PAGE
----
The university received six reports of students alleging they had been drugged at Sigma Nu on Sept. 24, and one women alleged she had been sexually assaulted. Eight additional reports of sexual assault and seven reports of drugging taking place at various times, some allegedly involving other unnamed fraternities were also reported, according to crime logs from the USC Department of Public Safety.

Fraternity rush, which is required to be alcohol-free, starts virtually on Friday and moves to in-person recruitment on Monday when USC begins in-person classes after starting online amid the Omicron surge. Limited fraternity social activities will be allowed to resume on Feb. 3 and parties and other activities will go into effect on March 3, if fraternities adhere to the working group’s plan. Decisions about whether suspended chapters will be reinstated are pending the outcome of an Equity, Equal Opportunity and Title IX investigation.

The plan was implemented to address pressing issues identified by student leaders in the wake of the allegations, said Monique Allard, USC’s interim vice president of student affairs and co-lead of the working group.


The Sigma Nu fraternity suspension has ignited a fury of protests against toxic Greek culture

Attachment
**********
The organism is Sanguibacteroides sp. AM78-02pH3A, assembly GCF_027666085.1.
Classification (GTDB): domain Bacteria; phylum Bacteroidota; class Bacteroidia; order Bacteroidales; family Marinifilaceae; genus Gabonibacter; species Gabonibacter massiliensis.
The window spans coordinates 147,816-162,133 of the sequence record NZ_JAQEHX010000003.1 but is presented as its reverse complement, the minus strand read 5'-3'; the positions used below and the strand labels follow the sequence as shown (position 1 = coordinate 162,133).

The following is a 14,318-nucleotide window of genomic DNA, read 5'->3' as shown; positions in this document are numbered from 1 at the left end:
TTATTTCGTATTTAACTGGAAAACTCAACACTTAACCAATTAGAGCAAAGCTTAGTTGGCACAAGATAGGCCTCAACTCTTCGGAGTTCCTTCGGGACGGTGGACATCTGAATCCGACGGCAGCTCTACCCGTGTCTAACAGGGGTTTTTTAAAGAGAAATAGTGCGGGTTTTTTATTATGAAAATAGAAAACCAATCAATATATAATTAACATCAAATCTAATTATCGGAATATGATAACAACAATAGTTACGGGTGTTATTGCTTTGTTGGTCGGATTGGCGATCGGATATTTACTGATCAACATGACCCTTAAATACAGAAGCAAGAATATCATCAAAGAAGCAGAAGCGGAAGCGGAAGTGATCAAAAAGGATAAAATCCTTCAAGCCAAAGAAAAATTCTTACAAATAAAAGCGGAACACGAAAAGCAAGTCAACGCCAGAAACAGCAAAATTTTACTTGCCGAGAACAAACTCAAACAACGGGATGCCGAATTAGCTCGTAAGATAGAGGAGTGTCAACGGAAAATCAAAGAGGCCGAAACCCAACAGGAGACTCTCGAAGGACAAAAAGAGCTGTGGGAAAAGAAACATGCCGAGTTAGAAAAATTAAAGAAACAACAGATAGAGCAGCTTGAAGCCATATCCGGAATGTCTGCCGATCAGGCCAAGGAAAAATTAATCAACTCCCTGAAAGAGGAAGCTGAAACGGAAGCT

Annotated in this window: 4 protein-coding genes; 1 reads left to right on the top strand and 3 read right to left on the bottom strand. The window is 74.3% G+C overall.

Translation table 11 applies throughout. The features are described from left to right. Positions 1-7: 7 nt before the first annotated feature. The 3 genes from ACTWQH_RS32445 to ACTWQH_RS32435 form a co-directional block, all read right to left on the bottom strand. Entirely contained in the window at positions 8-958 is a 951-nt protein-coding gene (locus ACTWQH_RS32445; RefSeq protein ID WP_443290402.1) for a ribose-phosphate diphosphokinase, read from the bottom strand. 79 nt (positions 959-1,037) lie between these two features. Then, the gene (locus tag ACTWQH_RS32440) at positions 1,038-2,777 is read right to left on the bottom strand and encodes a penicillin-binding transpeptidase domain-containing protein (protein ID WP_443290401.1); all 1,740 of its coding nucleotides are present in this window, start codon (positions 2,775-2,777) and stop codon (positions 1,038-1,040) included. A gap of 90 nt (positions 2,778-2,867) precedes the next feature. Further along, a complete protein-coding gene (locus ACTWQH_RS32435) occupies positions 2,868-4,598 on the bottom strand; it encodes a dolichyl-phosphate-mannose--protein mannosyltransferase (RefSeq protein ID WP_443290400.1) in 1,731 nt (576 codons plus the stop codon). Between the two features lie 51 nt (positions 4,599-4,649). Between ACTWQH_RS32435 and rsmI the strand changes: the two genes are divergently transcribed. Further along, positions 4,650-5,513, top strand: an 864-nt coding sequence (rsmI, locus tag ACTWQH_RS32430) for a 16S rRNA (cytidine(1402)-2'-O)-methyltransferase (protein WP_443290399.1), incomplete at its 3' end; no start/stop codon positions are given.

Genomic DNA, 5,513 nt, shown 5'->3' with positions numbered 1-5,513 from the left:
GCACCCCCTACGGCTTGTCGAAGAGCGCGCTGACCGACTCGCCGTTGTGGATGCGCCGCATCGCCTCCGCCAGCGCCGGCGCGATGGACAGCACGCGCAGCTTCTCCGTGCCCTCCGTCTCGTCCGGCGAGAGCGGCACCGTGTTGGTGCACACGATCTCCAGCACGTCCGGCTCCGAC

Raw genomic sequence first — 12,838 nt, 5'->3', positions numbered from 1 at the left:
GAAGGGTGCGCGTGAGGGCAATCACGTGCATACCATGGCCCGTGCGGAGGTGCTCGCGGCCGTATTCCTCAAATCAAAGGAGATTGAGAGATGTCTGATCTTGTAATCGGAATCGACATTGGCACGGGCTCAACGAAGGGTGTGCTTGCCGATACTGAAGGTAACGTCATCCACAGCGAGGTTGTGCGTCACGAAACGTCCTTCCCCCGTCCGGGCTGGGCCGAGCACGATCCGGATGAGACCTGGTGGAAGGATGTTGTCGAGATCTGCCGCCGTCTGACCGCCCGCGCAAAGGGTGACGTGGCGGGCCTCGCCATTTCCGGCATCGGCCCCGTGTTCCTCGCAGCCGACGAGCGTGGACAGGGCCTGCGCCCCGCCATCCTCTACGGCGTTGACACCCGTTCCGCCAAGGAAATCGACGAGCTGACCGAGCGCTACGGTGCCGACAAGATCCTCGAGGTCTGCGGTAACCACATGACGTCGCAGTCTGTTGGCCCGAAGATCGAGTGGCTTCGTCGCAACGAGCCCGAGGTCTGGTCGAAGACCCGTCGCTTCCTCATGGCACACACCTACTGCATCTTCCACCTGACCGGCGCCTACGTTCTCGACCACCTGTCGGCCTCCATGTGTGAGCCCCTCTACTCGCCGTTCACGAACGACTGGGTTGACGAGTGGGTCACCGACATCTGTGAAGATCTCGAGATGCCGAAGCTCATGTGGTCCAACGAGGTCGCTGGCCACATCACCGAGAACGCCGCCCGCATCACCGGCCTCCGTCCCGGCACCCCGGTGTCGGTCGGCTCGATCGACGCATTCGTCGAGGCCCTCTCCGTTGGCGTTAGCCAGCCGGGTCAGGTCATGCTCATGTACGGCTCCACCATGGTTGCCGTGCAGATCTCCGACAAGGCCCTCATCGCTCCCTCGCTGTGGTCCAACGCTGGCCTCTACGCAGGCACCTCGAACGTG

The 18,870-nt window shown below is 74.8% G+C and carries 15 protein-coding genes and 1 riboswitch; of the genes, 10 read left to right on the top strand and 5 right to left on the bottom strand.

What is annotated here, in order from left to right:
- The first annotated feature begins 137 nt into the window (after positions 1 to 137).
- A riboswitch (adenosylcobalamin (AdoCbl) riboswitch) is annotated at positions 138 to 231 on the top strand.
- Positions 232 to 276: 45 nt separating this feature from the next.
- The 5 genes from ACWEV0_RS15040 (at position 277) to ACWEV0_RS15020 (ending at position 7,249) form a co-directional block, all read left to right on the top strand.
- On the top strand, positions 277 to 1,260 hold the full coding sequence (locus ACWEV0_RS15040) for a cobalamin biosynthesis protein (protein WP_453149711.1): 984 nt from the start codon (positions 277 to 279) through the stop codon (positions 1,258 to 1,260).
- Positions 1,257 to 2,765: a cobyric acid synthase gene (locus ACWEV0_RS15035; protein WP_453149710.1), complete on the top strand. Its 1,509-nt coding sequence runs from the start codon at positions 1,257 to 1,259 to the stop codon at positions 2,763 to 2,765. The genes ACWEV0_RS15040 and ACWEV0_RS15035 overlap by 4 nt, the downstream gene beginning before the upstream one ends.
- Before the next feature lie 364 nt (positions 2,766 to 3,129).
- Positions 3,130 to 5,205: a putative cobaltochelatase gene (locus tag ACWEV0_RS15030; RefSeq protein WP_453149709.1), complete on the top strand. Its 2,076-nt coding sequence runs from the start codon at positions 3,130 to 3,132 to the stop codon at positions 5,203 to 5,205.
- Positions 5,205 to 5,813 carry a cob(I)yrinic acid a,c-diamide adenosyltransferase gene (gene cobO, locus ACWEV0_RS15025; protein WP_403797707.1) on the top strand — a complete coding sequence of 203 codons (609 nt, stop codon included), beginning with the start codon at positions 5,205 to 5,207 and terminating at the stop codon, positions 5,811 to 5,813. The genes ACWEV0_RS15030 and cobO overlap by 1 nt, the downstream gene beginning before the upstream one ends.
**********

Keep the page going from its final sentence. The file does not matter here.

Oct. 22, 2021

USC officials said they will be watching every step and are hiring a “compliance coordinator” to ensure all rules are followed. Weekly, an event review committee and chapter leaders will review “risk management plans, security implementation.” Security at events will be bolstered.

“This particular plan came about because this working group has been reviewing literature, best practices across the country and recommendations from our student community,” Allard said. “And one particular piece that speaks to security is being really intentional about keeping social gatherings in common spaces and public spaces.”

Natalia Parraz, a senior who helped organize a demonstration on fraternity row in October, said that she had hopes these early policies will be strengthened over time to include more preventative measures to stop sexual violence. She also noted that fraternities often hold unofficial gatherings.

“It’s important that they’re looking into this issue but it seems like the frats were put in time out,” Parraz, 22, said, wondering if the culture will really change.

Fraternities must prohibit guests from entering bedrooms during social events. They must post guards not only at entry points and gathering areas, but also “at stairs or hallways leading to bedrooms,” the policy document states. Security vendors will be hired in consultation with USC officials.

“The major conclusion of the Working Group is that creating a safe IFC community will require culture change that results in responsibility, accountability, and upholding of USC values,” the document states.

An Interfraternity Council task force, which will include mental health chairs, risk chairs and other chapter leadership, will also launch in March 2022.

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LA Times Today: USC frat parties return — with guards near bedrooms to prevent sexual assaults